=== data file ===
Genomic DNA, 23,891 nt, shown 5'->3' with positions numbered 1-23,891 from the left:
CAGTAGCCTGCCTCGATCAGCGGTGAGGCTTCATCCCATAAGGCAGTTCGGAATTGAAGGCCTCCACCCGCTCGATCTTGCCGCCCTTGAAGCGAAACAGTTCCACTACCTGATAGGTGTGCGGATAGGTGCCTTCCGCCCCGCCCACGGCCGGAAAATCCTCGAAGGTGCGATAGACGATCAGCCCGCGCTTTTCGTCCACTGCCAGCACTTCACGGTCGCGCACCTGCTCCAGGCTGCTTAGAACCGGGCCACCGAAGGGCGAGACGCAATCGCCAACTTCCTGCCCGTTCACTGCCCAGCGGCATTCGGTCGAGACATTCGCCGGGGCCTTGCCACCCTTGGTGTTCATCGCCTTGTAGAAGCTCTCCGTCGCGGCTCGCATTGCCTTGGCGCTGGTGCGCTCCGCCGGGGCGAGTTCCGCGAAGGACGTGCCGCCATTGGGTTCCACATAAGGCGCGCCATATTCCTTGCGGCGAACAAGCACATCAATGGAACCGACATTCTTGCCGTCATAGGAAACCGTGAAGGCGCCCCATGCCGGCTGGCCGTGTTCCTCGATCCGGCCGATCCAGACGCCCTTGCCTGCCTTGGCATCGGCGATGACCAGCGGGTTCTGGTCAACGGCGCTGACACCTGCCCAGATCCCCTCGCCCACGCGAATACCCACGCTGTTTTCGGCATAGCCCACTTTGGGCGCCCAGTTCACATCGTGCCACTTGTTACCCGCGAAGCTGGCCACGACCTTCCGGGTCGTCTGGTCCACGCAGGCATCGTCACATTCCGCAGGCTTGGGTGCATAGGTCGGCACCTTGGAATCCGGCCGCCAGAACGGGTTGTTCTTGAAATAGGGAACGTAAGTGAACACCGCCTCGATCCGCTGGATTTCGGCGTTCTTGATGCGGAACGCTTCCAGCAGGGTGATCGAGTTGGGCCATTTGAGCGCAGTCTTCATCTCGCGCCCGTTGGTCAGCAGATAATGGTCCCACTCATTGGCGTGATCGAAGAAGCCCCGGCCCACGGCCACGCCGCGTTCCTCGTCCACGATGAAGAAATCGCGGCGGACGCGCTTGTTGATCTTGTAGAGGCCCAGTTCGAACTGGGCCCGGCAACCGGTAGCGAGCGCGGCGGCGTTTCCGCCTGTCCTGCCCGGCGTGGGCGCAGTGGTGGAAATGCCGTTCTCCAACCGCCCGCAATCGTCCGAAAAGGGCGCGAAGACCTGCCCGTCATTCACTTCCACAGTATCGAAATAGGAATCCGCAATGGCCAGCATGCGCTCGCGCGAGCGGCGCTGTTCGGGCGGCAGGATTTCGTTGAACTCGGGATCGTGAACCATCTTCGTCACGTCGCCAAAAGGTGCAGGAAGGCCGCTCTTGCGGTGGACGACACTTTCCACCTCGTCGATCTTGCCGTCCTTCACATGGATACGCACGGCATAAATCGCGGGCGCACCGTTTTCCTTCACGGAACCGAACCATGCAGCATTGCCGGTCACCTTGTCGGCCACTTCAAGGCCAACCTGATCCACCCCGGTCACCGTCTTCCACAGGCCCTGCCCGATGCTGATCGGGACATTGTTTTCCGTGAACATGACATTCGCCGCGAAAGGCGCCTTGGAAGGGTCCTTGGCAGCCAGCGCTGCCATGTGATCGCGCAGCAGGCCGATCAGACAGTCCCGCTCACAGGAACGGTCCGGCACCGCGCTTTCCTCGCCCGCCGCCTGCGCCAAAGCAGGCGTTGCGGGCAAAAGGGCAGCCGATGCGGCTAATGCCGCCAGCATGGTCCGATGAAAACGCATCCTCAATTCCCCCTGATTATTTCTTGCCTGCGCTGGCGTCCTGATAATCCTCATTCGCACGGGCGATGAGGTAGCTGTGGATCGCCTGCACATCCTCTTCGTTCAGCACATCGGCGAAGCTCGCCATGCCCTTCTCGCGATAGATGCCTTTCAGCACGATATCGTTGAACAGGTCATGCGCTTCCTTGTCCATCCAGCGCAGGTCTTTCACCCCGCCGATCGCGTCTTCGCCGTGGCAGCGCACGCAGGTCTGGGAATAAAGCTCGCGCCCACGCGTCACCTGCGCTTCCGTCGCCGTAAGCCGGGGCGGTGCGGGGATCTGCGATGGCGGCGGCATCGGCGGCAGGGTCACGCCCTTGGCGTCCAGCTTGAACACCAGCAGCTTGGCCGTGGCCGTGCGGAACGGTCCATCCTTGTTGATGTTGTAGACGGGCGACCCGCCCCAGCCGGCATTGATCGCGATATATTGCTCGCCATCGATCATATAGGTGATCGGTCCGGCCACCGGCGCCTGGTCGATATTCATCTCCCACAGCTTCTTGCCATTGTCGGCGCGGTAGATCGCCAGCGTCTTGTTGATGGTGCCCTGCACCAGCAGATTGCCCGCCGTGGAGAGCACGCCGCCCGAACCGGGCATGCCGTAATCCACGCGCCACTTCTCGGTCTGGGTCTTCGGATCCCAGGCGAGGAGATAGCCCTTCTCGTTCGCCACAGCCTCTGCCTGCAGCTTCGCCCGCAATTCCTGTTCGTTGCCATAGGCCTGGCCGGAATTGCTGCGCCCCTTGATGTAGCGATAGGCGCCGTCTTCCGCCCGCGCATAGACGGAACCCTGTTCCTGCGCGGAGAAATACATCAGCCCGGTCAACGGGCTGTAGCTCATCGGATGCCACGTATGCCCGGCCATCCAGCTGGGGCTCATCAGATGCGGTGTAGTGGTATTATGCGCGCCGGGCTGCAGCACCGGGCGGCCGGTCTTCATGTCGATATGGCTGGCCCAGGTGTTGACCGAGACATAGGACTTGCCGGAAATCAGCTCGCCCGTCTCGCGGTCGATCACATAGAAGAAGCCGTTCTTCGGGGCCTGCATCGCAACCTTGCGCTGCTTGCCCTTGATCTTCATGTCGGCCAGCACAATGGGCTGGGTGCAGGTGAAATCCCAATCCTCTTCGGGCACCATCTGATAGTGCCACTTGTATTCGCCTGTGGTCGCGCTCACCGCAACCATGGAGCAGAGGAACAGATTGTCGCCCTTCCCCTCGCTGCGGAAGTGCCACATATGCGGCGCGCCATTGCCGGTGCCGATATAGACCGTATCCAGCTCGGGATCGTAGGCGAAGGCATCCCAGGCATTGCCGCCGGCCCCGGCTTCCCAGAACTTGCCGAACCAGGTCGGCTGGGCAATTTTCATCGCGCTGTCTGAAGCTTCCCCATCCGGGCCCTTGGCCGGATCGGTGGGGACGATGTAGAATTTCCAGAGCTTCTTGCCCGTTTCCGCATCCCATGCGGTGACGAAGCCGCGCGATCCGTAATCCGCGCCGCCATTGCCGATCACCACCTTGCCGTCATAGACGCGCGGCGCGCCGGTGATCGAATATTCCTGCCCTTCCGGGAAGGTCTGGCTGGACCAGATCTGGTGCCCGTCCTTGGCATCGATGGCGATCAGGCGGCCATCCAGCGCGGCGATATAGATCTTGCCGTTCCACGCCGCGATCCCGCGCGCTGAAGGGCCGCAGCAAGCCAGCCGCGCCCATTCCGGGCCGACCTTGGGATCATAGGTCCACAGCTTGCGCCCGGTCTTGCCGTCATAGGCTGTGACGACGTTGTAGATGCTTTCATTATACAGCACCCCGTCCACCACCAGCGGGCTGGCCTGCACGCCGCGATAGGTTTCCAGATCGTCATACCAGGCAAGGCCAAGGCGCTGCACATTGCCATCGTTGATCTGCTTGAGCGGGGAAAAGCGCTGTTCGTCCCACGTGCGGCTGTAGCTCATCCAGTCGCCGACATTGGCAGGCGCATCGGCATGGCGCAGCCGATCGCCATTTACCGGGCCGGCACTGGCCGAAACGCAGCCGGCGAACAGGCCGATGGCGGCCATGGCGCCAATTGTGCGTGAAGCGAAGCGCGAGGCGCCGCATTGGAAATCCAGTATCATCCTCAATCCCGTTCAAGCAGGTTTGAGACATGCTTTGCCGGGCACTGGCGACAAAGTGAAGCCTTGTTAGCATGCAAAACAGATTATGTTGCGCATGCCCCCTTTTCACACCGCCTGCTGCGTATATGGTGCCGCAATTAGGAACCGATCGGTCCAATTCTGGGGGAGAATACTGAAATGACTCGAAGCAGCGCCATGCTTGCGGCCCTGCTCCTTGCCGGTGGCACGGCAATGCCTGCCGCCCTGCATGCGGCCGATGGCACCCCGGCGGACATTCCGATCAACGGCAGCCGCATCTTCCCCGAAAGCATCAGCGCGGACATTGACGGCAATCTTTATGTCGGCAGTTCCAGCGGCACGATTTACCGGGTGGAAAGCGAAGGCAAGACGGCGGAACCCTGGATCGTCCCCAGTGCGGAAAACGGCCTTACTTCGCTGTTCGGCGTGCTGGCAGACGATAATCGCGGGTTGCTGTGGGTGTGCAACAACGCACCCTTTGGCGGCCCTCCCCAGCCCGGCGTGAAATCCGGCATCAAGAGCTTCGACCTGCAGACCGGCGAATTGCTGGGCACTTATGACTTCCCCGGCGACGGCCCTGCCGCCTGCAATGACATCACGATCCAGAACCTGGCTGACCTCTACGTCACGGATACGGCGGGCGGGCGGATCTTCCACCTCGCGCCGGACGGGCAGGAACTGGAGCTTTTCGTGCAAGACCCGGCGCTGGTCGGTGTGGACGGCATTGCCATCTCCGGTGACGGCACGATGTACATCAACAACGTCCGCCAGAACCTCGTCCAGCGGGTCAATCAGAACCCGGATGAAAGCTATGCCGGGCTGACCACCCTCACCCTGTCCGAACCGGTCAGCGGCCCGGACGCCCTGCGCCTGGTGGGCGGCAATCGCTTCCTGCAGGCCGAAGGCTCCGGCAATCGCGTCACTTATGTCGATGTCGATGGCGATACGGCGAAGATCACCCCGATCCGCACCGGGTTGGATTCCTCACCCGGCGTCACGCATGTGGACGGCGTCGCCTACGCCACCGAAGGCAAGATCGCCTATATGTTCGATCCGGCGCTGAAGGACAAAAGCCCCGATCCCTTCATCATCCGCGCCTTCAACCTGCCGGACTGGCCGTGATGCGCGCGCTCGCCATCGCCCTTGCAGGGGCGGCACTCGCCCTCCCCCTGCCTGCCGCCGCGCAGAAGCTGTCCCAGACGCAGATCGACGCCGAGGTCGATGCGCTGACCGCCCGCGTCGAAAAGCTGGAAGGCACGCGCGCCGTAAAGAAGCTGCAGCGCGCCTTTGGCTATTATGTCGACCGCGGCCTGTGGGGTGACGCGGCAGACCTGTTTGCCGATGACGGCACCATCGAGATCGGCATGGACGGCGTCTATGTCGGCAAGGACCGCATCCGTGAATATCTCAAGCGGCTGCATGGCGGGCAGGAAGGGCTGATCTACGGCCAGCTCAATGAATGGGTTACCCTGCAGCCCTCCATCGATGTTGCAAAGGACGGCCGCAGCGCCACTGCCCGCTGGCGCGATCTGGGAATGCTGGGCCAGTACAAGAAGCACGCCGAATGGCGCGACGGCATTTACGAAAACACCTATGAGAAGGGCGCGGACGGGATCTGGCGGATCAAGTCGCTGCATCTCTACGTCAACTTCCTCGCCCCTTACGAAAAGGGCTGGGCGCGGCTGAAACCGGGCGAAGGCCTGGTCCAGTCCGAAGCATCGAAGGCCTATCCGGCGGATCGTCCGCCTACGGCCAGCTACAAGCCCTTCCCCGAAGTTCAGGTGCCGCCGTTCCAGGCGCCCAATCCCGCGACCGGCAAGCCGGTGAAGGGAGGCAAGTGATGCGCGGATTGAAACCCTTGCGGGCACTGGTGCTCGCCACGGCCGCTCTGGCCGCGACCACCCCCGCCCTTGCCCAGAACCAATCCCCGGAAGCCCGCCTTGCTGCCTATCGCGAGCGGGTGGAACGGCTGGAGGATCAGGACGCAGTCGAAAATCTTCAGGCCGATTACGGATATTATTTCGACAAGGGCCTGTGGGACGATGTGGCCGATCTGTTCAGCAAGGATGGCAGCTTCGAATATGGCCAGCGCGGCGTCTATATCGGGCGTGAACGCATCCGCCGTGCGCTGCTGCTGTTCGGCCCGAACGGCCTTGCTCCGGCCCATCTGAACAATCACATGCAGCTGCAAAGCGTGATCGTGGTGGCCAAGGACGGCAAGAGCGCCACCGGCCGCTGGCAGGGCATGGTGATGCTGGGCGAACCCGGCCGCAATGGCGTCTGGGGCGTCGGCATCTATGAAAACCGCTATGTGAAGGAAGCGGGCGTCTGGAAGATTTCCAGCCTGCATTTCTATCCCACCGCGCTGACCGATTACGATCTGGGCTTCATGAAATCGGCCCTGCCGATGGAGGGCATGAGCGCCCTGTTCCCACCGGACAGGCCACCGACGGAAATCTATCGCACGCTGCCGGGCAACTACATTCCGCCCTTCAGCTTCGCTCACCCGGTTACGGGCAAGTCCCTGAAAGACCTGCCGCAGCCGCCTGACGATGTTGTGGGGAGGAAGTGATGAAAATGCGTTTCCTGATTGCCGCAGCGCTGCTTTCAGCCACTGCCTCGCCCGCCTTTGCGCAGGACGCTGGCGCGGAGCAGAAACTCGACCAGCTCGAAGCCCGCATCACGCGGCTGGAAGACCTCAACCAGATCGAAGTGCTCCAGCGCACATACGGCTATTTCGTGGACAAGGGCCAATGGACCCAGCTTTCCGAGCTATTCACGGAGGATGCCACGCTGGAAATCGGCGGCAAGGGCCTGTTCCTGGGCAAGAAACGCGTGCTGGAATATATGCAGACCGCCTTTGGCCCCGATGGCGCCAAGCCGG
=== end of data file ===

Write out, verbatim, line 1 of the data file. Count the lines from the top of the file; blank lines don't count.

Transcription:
Genomic DNA, 23,891 nt, shown 5'->3' with positions numbered 1-23,891 from the left: